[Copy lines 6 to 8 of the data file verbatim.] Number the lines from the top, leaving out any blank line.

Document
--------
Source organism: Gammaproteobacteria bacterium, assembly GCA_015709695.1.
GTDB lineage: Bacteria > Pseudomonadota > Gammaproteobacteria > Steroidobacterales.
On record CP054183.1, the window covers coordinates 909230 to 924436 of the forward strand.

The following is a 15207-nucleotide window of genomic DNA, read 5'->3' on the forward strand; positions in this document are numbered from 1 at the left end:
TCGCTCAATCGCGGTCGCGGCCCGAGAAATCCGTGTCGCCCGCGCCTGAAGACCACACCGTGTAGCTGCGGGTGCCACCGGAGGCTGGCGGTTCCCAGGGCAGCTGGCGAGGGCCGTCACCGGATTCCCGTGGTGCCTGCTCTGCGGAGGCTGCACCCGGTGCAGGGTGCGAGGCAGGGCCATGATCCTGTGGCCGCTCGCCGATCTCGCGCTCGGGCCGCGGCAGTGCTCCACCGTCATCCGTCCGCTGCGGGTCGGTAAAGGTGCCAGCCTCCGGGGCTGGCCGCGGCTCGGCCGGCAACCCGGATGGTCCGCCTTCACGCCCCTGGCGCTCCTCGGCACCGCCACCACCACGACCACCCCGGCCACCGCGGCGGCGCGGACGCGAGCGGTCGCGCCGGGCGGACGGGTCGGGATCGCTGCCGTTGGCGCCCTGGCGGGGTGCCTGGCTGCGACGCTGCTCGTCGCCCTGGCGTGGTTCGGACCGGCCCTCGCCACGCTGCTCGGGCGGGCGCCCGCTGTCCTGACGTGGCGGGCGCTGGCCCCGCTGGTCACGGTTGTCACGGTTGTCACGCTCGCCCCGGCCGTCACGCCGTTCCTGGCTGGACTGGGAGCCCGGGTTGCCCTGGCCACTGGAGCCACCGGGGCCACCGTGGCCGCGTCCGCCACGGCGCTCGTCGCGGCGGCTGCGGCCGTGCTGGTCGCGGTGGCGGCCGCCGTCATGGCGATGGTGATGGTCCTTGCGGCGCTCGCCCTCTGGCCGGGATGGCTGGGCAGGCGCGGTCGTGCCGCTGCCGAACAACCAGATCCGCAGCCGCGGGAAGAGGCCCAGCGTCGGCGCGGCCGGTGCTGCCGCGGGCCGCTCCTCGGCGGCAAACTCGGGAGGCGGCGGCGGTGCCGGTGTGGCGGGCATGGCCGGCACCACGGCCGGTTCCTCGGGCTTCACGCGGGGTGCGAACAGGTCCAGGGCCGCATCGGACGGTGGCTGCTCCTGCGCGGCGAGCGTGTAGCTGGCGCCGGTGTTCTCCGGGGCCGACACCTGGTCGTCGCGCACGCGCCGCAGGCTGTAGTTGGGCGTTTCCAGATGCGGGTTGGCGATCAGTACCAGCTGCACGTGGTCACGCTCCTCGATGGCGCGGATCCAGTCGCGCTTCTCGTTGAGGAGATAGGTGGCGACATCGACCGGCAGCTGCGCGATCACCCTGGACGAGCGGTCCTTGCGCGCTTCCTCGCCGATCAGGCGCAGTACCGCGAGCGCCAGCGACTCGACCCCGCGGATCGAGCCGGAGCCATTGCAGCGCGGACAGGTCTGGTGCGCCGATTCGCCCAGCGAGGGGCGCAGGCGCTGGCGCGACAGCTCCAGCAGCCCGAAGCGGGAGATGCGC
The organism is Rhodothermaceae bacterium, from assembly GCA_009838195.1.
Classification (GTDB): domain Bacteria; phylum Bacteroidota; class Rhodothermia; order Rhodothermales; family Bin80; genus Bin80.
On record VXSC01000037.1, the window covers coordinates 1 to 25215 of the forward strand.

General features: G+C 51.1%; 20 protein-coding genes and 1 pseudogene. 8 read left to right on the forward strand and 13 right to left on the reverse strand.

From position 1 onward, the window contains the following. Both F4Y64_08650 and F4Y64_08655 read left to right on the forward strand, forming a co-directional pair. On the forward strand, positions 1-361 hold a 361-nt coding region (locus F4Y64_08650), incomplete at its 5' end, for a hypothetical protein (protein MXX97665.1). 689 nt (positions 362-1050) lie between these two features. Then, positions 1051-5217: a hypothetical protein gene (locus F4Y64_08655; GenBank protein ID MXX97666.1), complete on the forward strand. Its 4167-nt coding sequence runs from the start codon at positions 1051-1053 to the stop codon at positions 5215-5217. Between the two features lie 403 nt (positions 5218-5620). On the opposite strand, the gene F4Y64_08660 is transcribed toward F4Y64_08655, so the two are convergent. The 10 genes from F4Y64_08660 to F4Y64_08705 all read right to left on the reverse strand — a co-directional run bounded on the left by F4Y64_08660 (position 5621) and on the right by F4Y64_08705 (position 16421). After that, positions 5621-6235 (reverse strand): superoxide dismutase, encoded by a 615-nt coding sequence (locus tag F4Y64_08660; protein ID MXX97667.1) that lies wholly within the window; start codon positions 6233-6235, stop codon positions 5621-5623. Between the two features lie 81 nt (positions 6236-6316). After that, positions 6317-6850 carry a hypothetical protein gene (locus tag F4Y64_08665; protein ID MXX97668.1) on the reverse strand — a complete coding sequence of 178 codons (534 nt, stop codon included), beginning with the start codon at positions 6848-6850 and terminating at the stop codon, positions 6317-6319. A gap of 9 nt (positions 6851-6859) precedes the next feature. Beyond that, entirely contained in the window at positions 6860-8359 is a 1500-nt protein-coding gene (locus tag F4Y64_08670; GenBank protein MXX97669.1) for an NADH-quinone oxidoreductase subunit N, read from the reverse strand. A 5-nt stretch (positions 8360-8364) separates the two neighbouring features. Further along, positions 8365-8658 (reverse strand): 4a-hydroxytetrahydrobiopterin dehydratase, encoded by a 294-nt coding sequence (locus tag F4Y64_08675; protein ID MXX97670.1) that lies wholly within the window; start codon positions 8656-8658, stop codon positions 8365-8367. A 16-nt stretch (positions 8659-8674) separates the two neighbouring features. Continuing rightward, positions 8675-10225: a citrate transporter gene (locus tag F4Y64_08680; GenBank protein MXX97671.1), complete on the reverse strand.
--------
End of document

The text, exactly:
The organism is Rhodothermaceae bacterium, from assembly GCA_009838195.1.
Classification (GTDB): domain Bacteria; phylum Bacteroidota; class Rhodothermia; order Rhodothermales; family Bin80; genus Bin80.
On record VXSC01000037.1, the window covers coordinates 1 to 25215 of the forward strand.